Vast grasslands once covered much of North America. Settlement, agriculture, and development have reduced prairie habitats to a patchwork of isolated grasslands in a sea of croplands, roads, and cities. Loss of these grasslands is detrimental to people as well as to wildlife.
Many Waterfowl Production Areas (WPAs) in the Valley City District have been planted to a mix of wheatgrass, alfalfa, and sweetclover. This mixture, commonly referred to as dense nesting cover (DNC), is attractive to nesting ducks. Some WPAs still harbor native tallgrass prairie vegetation, including big bluestem, switchgrass, Indian grass, purple coneflower, and prairie coneflower. Still other WPAs have been re-seeded to a native grass mixture.
Grasslands not only provide havens for a variety of nesting birds and other wildlife, but they also help reduce soil erosion caused by wind and water. They filter chemicals, thus protecting our water supplies. Grassland vegetation, such as grass, forbs, and shrubs, help trap snow and rain which allows a more regulated flow of precipitation to recharge ground water supplies.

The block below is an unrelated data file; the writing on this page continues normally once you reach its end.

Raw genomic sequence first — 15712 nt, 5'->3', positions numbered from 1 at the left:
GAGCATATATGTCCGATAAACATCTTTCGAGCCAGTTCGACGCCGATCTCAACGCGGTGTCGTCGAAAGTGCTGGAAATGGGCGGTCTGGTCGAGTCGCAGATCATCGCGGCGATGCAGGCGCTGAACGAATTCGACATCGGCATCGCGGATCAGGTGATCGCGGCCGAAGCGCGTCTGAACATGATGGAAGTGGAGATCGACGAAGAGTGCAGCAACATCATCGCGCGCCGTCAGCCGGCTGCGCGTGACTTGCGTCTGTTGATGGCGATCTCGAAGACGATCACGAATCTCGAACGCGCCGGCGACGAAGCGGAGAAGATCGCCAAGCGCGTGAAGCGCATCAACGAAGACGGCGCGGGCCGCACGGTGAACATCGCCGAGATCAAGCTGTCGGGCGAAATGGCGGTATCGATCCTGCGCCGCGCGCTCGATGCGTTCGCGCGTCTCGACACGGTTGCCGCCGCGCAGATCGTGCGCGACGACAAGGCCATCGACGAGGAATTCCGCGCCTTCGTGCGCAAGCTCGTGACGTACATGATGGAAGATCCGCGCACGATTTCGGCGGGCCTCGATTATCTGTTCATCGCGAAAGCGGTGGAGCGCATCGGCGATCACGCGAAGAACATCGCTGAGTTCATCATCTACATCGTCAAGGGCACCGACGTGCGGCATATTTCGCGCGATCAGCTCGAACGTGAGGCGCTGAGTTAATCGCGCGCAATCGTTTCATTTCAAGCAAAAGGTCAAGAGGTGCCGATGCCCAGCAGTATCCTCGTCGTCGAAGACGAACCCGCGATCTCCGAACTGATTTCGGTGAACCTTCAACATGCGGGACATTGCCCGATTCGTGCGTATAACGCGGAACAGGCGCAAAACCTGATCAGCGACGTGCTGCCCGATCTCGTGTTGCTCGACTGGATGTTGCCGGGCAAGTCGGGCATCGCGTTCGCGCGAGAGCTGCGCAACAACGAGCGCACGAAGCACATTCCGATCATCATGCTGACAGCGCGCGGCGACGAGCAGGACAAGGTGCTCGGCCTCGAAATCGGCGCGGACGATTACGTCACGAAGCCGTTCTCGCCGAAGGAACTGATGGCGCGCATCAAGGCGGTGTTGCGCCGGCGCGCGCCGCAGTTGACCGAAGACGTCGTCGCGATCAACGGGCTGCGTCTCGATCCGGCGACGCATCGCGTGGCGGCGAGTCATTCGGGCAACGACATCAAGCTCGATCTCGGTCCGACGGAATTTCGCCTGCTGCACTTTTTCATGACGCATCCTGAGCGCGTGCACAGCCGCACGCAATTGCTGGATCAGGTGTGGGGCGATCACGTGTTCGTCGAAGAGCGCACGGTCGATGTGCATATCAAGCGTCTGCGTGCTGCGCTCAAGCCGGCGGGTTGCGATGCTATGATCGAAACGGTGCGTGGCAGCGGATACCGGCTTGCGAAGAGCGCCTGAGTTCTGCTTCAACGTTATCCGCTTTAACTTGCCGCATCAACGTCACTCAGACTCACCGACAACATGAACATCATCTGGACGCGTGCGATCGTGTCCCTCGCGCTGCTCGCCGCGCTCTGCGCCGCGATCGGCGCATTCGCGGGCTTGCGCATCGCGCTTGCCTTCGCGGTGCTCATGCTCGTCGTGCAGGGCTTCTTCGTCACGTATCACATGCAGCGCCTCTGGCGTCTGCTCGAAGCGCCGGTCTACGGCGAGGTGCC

To help protect remaining prairie habitat, the U.S. Fish and Wildlife Service (USFWS) has an active grassland easement program. This program provides financial incentive to voluntary private landowners who permanently keep their grassland intact. Through this program, grazing is not restricted, so producers can benefit without disrupting their livestock operation. Therefore, the easement program benefits both the landowner and wildlife.
Many wildlife species depend on grasslands for food, cover, and nesting sites. Protecting these grasslands ensures that wildlife will be there for future generations to enjoy. If you are interested in a grassland easement, please contact the Valley City WMD.
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